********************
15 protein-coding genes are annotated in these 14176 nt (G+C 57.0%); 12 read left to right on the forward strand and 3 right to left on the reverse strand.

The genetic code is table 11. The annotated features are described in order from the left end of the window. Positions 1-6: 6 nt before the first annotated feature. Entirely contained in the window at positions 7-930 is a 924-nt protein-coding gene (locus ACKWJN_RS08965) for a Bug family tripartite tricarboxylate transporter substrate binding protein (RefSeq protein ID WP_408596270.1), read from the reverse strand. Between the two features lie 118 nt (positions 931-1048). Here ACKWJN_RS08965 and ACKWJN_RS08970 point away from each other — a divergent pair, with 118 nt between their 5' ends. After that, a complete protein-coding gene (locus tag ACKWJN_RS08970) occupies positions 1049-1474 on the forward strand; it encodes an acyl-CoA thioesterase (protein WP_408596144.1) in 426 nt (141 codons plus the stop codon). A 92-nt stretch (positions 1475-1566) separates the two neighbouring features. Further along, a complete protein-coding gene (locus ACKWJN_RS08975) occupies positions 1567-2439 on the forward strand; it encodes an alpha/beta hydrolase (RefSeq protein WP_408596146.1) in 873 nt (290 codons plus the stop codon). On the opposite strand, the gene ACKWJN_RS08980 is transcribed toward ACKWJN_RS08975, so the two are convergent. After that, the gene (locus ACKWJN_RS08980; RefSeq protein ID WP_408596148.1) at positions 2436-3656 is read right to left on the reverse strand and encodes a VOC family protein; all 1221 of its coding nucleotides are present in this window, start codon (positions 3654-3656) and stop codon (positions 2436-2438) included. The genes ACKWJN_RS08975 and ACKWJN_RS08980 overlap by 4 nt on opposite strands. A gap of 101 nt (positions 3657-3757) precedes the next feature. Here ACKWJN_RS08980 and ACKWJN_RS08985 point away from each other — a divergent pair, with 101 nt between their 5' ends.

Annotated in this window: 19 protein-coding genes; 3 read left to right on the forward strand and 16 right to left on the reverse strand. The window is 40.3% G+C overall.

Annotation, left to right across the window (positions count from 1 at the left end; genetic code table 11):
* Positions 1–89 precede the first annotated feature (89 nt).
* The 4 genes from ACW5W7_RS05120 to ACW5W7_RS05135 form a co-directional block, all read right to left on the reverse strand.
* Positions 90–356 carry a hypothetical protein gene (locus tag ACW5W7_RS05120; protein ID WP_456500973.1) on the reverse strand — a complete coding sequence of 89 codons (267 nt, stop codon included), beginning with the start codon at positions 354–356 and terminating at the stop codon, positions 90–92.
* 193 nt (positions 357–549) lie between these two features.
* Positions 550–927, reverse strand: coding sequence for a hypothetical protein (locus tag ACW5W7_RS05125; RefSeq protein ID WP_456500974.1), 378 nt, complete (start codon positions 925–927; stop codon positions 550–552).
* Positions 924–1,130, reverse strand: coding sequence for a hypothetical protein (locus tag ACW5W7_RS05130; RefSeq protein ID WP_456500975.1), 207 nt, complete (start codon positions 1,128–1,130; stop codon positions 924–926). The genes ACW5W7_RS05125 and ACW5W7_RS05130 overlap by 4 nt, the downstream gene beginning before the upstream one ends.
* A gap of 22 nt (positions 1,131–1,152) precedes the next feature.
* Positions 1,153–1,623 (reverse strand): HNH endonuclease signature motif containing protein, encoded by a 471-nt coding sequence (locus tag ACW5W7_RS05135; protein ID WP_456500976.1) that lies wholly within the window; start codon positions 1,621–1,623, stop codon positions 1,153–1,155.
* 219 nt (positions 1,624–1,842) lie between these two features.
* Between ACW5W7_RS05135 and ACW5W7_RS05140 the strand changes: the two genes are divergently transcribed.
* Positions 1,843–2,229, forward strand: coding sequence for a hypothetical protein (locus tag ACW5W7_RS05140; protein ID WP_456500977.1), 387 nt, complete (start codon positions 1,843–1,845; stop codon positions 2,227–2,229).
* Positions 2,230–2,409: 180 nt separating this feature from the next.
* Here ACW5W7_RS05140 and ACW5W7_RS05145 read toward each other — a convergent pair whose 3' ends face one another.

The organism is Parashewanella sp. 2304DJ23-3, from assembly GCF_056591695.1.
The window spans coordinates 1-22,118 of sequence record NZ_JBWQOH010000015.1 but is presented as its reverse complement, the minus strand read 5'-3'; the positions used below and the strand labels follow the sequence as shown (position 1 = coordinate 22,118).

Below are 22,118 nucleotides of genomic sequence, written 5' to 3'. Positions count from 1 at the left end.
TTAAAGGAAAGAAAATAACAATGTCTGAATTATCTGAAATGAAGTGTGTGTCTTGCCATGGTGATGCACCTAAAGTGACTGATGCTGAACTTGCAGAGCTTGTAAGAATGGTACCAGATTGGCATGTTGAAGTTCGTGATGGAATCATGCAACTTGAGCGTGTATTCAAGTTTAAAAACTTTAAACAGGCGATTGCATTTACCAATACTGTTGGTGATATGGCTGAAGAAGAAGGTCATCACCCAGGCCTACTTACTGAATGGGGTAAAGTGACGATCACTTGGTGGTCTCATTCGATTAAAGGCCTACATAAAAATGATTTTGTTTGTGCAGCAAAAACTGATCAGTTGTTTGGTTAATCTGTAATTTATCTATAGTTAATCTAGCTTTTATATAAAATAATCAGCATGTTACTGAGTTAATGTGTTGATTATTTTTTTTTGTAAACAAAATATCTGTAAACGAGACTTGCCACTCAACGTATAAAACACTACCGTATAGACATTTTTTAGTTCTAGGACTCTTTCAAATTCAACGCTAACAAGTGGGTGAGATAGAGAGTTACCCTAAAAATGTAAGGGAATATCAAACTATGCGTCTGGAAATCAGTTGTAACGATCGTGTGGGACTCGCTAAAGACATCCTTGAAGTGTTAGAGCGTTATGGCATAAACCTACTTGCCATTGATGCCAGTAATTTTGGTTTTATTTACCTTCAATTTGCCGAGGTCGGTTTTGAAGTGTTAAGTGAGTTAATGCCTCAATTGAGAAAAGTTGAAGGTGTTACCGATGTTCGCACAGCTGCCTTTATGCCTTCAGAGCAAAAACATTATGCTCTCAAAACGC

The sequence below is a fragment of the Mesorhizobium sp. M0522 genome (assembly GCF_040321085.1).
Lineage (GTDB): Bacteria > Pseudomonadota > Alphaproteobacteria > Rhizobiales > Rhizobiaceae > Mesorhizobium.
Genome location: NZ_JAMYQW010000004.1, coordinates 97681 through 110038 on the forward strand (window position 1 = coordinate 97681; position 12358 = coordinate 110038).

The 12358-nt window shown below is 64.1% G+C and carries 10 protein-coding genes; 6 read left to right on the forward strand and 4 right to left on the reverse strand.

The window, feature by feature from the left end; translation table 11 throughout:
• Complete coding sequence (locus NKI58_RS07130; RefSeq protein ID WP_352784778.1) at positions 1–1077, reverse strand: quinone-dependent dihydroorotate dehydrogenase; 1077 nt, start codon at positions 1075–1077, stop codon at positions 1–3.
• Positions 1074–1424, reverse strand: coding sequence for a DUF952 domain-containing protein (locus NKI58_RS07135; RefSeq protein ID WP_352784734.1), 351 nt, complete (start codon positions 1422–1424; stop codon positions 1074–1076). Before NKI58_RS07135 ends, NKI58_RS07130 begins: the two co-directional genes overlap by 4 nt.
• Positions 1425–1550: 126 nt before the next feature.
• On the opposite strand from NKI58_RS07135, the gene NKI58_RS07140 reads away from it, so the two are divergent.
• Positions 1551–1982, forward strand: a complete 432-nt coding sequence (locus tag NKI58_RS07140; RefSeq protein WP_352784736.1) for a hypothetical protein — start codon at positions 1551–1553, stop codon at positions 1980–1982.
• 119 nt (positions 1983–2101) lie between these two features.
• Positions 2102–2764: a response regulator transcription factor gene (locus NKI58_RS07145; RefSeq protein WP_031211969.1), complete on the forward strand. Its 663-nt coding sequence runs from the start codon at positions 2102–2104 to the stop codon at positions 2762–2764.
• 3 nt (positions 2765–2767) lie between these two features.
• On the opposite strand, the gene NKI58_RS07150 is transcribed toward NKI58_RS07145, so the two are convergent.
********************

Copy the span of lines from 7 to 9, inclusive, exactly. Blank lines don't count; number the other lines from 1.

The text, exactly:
* Positions 90–356 carry a hypothetical protein gene (locus tag ACW5W7_RS05120; protein ID WP_456500973.1) on the reverse strand — a complete coding sequence of 89 codons (267 nt, stop codon included), beginning with the start codon at positions 354–356 and terminating at the stop codon, positions 90–92.
* 193 nt (positions 357–549) lie between these two features.
* Positions 550–927, reverse strand: coding sequence for a hypothetical protein (locus tag ACW5W7_RS05125; RefSeq protein ID WP_456500974.1), 378 nt, complete (start codon positions 925–927; stop codon positions 550–552).